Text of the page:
On the last week of the current term, the Supreme Court announced its decision in the watershed case of Arizona v. United States, granting the Obama administration a partial victory over the state of Arizona and its efforts to expand the enforcement of undocumented immigration.
The case, which has deep ramifications for other states that have recently passed laws relating to immigration enforcement, involved a challenge to an Arizona statute looking to regulate immigration beyond the scope of the Federal government's own guidelines. Arizona S.B. 1070 aimed to (1) criminalize under state law the failure of immigrants to register with the federal government; (2) criminalize under state law any efforts by undocumented immigrants to work or to try to find work; (3) allow for the arrest without a warrant of any people whom state police suspect, with probable cause, of having committed a crime that would make them deportable; and (4) requiring state police to determine the immigration status of anyone they stop or arrest if the officer has any reason to believe the person might be in the country illegally.
In a 5-3 vote (Justice Kagan did not participate, as she worked on the case as solicitor general), the Court struck down the first three provisions on federal preemption grounds. The Court did not overturn the fourth provision -- the controversial "show your papers" rule -- but construed it very narrowly and specifically noted that it was not yet considering challenges to it based on civil rights arguments, but that it would be open to such arguments in the future.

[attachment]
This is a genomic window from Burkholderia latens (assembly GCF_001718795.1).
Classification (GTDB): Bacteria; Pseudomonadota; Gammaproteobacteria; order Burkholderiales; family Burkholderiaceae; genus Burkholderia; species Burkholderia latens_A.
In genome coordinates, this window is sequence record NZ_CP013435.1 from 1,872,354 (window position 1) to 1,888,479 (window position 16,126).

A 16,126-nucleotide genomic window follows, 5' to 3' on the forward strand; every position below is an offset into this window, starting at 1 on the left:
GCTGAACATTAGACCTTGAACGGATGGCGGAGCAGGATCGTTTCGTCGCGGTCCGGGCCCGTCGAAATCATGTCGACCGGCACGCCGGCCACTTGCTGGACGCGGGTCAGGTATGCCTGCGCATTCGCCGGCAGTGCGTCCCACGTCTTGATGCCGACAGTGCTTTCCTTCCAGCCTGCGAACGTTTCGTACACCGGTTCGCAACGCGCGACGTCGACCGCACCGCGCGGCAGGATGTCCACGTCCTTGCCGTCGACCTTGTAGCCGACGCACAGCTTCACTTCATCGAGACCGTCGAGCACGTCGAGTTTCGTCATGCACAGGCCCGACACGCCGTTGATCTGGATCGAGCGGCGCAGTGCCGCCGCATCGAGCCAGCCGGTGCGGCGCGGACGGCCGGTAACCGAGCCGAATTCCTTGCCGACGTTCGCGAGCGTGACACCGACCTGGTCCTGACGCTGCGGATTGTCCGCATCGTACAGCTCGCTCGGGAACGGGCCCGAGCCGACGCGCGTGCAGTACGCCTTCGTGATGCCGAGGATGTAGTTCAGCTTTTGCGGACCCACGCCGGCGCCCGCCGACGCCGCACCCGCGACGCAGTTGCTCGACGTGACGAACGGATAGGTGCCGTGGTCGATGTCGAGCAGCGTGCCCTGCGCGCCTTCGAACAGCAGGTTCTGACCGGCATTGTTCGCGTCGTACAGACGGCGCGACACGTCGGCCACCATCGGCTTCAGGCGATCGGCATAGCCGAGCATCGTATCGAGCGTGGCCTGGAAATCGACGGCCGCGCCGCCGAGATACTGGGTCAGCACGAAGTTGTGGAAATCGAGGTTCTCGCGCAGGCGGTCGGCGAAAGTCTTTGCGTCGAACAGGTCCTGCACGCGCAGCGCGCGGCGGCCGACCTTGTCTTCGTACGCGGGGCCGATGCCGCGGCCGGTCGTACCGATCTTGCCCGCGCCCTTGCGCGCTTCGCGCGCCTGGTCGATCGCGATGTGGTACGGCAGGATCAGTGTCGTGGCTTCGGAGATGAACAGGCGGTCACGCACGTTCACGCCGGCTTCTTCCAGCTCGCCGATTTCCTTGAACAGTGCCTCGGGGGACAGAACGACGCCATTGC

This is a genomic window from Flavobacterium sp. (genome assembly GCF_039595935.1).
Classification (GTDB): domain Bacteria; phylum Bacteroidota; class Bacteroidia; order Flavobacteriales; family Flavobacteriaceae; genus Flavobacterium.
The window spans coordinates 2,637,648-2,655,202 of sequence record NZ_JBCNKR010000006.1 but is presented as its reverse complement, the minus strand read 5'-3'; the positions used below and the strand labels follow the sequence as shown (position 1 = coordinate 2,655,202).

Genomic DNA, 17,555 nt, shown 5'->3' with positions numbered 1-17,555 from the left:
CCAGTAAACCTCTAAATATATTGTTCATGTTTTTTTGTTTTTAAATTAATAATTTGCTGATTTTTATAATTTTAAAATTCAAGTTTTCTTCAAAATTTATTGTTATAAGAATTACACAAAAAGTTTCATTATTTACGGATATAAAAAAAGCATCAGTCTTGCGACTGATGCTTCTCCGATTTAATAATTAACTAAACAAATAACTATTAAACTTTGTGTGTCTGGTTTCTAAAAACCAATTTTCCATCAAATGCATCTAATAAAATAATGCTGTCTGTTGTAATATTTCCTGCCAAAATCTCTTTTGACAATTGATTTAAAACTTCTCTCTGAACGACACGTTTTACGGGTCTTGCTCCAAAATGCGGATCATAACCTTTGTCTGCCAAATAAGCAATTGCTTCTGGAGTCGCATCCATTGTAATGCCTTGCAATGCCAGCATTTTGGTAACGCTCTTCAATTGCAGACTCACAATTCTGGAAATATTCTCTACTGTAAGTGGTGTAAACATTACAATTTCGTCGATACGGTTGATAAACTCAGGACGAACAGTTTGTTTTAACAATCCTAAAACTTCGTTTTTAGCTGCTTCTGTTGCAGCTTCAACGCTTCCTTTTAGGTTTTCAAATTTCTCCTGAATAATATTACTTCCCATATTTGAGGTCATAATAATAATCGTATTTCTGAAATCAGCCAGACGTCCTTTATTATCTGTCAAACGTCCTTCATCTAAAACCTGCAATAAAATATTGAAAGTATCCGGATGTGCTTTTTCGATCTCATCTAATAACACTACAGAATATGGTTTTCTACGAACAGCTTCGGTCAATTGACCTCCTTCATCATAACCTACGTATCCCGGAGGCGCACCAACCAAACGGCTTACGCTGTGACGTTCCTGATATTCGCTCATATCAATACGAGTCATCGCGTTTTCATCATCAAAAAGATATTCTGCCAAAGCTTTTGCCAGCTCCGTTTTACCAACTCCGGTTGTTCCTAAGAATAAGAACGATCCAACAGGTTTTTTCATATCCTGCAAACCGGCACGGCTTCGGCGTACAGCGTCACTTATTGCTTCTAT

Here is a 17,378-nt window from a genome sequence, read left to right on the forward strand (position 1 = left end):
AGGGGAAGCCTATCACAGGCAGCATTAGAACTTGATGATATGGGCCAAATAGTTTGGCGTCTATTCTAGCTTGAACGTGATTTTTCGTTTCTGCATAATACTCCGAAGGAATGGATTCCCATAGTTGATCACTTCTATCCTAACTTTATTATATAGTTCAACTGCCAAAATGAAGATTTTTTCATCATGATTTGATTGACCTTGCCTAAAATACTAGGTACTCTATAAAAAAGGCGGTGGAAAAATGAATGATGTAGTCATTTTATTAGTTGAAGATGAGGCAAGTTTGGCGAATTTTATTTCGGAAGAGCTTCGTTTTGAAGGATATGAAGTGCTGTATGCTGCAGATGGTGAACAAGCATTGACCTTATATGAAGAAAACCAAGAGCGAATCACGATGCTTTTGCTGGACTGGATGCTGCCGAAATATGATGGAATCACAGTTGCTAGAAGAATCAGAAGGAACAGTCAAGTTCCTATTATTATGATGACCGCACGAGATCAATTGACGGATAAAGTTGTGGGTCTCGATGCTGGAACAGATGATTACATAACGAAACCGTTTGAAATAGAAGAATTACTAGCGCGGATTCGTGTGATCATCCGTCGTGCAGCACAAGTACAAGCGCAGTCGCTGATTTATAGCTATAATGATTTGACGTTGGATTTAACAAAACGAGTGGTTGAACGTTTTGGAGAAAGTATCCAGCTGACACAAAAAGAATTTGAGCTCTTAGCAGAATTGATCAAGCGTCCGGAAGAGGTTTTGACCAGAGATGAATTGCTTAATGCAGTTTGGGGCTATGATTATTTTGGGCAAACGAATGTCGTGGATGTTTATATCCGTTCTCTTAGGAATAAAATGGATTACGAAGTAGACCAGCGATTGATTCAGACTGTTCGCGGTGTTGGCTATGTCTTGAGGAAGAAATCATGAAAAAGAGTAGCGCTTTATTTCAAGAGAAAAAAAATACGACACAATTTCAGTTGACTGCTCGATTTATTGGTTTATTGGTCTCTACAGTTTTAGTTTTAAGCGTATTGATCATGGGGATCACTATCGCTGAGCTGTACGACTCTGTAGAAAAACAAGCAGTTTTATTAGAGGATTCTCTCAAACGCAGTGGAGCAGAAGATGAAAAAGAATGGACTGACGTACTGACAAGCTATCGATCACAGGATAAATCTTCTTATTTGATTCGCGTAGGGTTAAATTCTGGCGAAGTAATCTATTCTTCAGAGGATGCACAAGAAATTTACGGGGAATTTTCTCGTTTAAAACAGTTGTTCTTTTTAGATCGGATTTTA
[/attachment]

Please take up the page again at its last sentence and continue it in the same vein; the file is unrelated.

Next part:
As dozens of pundits weigh in on the political, social, and legal implications of the decision, Gov. Jan Brewer and other elected officials from Arizona hailed the decision as a victory due to the survival of its most controversial provision. On the other hand, the bulk of the law was rejected and the decision is arguably a massive victory for the Obama administration. Linda Greenhouse, longtime Supreme Court reporter, wrote that it is "pellucidly clear from the dissenting opinions of Justices Antonin Scalia, Clarence Thomas and Samuel A. Alito Jr. that Arizona lost big and that the decision amounted not to the split decision of early news reports but a major reaffirmation of federal authority." Ultimately, the impact of the law will rest on how courts decide claims that the law is causing the systemic and discriminatory targeting of Latinos, although it will take years before those cases are resolved.